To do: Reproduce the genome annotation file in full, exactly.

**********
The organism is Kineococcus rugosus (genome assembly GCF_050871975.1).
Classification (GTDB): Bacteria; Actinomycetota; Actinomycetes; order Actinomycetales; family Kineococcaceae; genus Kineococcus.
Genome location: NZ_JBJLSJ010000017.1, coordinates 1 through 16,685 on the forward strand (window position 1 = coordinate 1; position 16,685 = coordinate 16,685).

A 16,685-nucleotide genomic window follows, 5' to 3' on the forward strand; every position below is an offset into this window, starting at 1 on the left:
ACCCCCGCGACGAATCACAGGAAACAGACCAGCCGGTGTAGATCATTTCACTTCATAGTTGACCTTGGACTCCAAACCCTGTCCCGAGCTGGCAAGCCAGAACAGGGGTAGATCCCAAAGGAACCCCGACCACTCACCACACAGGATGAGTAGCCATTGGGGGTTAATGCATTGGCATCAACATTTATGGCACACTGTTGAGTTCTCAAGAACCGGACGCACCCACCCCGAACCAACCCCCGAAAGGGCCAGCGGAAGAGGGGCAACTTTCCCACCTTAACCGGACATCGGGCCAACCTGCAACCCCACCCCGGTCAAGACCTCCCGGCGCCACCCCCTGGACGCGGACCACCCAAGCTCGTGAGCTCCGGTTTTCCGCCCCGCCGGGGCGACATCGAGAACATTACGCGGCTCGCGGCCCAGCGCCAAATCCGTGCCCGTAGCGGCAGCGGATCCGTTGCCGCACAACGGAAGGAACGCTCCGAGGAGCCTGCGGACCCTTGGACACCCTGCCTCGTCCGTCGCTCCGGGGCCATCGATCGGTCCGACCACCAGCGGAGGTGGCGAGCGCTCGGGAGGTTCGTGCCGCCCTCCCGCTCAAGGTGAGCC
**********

The organism is Kineococcus rugosus (genome assembly GCF_050871975.1).
Classification (GTDB): Bacteria; Actinomycetota; Actinomycetes; order Actinomycetales; family Kineococcaceae; genus Kineococcus.
Genome location: NZ_JBJLSJ010000017.1, coordinates 1 through 16,685 on the forward strand (window position 1 = coordinate 1; position 16,685 = coordinate 16,685).

A 16,685-nucleotide genomic window follows, 5' to 3' on the forward strand; every position below is an offset into this window, starting at 1 on the left:
ACCCCCGCGACGAATCACAGGAAACAGACCAGCCGGTGTAGATCATTTCACTTCATAGTTGACCTTGGACTCCAAACCCTGTCCCGAGCTGGCAAGCCAGAACAGGGGTAGATCCCAAAGGAACCCCGACCACTCACCACACAGGATGAGTAGCCATTGGGGGTTAATGCATTGGCATCAACATTTATGGCACACTGTTGAGTTCTCAAGAACCGGACGCACCCACCCCGAACCAACCCCCGAAAGGGCCAGCGGAAGAGGGGCAACTTTCCCACCTTAACCGGACATCGGGCCAACCTGCAACCCCACCCCGGTCAAGACCTCCCGGCGCCACCCCCTGGACGCGGACCACCCAAGCTCGTGAGCTCCGGTTTTCCGCCCCGCCGGGGCGACATCGAGAACATTACGCGGCTCGCGGCCCAGCGCCAAATCCGTGCCCGTAGCGGCAGCGGATCCGTTGCCGCACAACGGAAGGAACGCTCCGAGGAGCCTGCGGACCCTTGGACACCCTGCCTCGTCCGTCGCTCCGGGGCCATCGATCGGTCCGACCACCAGCGGAGGTGGCGAGCGCTCGGGAGGTTCGTGCCGCCCTCCCGCTCAAGGTGAGCC